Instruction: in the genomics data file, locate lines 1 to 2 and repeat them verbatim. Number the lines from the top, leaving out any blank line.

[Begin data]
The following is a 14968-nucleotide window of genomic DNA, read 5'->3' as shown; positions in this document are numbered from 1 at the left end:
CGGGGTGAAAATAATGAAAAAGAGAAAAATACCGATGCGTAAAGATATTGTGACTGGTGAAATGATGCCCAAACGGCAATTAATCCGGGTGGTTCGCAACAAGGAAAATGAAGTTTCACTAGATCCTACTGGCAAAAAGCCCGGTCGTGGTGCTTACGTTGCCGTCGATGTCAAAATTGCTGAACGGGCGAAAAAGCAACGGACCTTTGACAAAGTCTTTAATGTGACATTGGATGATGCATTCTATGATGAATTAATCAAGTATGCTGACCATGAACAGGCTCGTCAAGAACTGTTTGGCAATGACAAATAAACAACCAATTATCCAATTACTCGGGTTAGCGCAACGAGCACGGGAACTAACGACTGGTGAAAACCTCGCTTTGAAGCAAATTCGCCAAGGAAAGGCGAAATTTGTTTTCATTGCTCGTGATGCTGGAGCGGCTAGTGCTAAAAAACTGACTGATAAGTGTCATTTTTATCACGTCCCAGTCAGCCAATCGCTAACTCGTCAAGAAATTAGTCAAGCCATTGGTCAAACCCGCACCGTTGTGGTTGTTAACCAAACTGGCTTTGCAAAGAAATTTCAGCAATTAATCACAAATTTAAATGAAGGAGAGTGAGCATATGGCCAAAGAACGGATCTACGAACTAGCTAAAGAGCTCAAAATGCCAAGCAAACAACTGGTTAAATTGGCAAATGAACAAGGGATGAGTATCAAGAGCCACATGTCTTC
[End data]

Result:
The following is a 14968-nucleotide window of genomic DNA, read 5'->3' as shown; positions in this document are numbered from 1 at the left end:
CGGGGTGAAAATAATGAAAAAGAGAAAAATACCGATGCGTAAAGATATTGTGACTGGTGAAATGATGCCCAAACGGCAATTAATCCGGGTGGTTCGCAACAAGGAAAATGAAGTTTCACTAGATCCTACTGGCAAAAAGCCCGGTCGTGGTGCTTACGTTGCCGTCGATGTCAAAATTGCTGAACGGGCGAAAAAGCAACGGACCTTTGACAAAGTCTTTAATGTGACATTGGATGATGCATTCTATGATGAATTAATCAAGTATGCTGACCATGAACAGGCTCGTCAAGAACTGTTTGGCAATGACAAATAAACAACCAATTATCCAATTACTCGGGTTAGCGCAACGAGCACGGGAACTAACGACTGGTGAAAACCTCGCTTTGAAGCAAATTCGCCAAGGAAAGGCGAAATTTGTTTTCATTGCTCGTGATGCTGGAGCGGCTAGTGCTAAAAAACTGACTGATAAGTGTCATTTTTATCACGTCCCAGTCAGCCAATCGCTAACTCGTCAAGAAATTAGTCAAGCCATTGGTCAAACCCGCACCGTTGTGGTTGTTAACCAAACTGGCTTTGCAAAGAAATTTCAGCAATTAATCACAAATTTAAATGAAGGAGAGTGAGCATATGGCCAAAGAACGGATCTACGAACTAGCTAAAGAGCTCAAAATGCCAAGCAAACAACTGGTTAAATTGGCAAATGAACAAGGGATGAGTATCAAGAGCCACATGTCTTC